Writing term papers and scientific texts causes fear and panic to rise in students. How do I stop putting it off? How can I create an environment that promotes writing? Should I sit with my laptop at my desk, the kitchen table, on a bench in the garden, or even in a busy café? How do I research, structure, word everything in a scientifically clear, flowing manner?
Professor Hans Krings has a comprehensive answer for all of these anxious questions. His Bremen Writing Guide offers 300 practical tips for scientific writing. Since the expert for applied linguistics and international communication published the guide online in 2012, initially as hypertext, now as a free, downloadable PDF, it has had more than 5 million clicks! “Preparing knowledge on writing so that it can be practically used by someone else – that is my scientific mission,” says Krings.
And the writing guide does, in fact, contain something for everyone. The definition of reading is surprising. There are eleven types: oriented, cursory, comprehensive, studious, selective, evaluative, skimming, browsing… The writing guide was comprised in such a way that the fear of the first sentence just simply disappears.
“A Complex, Time-Consuming Task”
The guide Learning Foreign Languages Systematically – The Big Guide of the Best Strategies for Beginners and Advanced and Professional Learners has now also been published. The book can be borrowed from Bremen State and University Library. Professor Hans Krings knows what he is talking about. The languages which he requires for work on a daily basis are Italian, French, and English. However, he has other languages on his wish list and Arabian is at the top. One of the tips from the 570-page book on learning foreign languages states the following: “Do not trust anyone who promises you learning miracles. There are many claims, especially on the internet, that you can perfectly learn languages in a short amount of time by doing this or that. Scientifically speaking, those are entirely dubious promises. Learning a foreign language to a high level is and remains a complex, time-consuming task.”
Read, Read, Read!
Read a lot, write a lot. Those are the professor’s main tips. However, there is snag. “The internet-based knowledge generation has an entirely different manner of dealing with language,” explains the 65-year-old scientists matter-of-factly. “Reading a book from A to Z is no longer the norm, unfortunately.” The professor of applied linguistics knows where the problem lies. He hopes that the University of Bremen will institutionally establish a literacy center in order to combat the deficits that degree beginners have. They should be able to acquire complex reading and writing skills. “Support is offered in many areas, however the University of Bremen could still improve their networking,” criticizes the expert.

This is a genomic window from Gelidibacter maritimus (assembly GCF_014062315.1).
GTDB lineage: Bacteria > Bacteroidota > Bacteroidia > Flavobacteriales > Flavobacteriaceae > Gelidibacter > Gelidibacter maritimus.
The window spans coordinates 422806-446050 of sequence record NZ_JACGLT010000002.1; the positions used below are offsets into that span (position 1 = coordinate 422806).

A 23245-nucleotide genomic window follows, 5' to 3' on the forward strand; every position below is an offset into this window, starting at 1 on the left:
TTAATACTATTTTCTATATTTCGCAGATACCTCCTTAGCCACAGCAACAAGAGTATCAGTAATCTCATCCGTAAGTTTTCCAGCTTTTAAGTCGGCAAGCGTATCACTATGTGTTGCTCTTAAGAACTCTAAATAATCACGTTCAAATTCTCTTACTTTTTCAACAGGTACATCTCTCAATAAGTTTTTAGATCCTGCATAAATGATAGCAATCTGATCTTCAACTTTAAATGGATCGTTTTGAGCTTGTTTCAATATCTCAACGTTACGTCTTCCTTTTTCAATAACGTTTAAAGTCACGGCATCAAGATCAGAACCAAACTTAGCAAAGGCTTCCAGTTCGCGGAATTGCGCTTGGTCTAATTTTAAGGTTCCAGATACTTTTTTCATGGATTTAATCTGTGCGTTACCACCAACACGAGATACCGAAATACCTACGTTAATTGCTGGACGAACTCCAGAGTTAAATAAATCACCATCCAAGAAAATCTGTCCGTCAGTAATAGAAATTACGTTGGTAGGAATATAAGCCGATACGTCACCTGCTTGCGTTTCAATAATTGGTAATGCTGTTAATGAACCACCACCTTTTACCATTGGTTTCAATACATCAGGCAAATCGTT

Presentation on Language Learning
Professor Krings will not turn his back on his mission in the future, despite the fact that he will be entering into retirement after the end of the summer semester. He will then learn further languages, go hiking, and listen to a great deal of classical music. He can also look back on many highlights during his scientific career. It was in 1999 that Krings came to the University of Bremen and was then director of the Foreign Languages Centre for the Universities in the Land of Bremen (FZHB) between 2008 and 2015.
Last but not least, an important date for your calendar: at 7 p.m. on Thursday, May 28, he will be holding a talk on the topic How does a semester abroad influence language learning? at the House of Science. The event is part of the celebrations surrounding the 25th birthday of the Foreign Languages Center. The future pensioner also has individual writing coaching for PhD students on his to-do list. He offers it via the Bremen Early Career Researcher Development (BYRD) program. The course is always quickly fully booked. One thing is sure; many interested people will still be able to profit from Professor Krings’ experience.
Link to the writing guide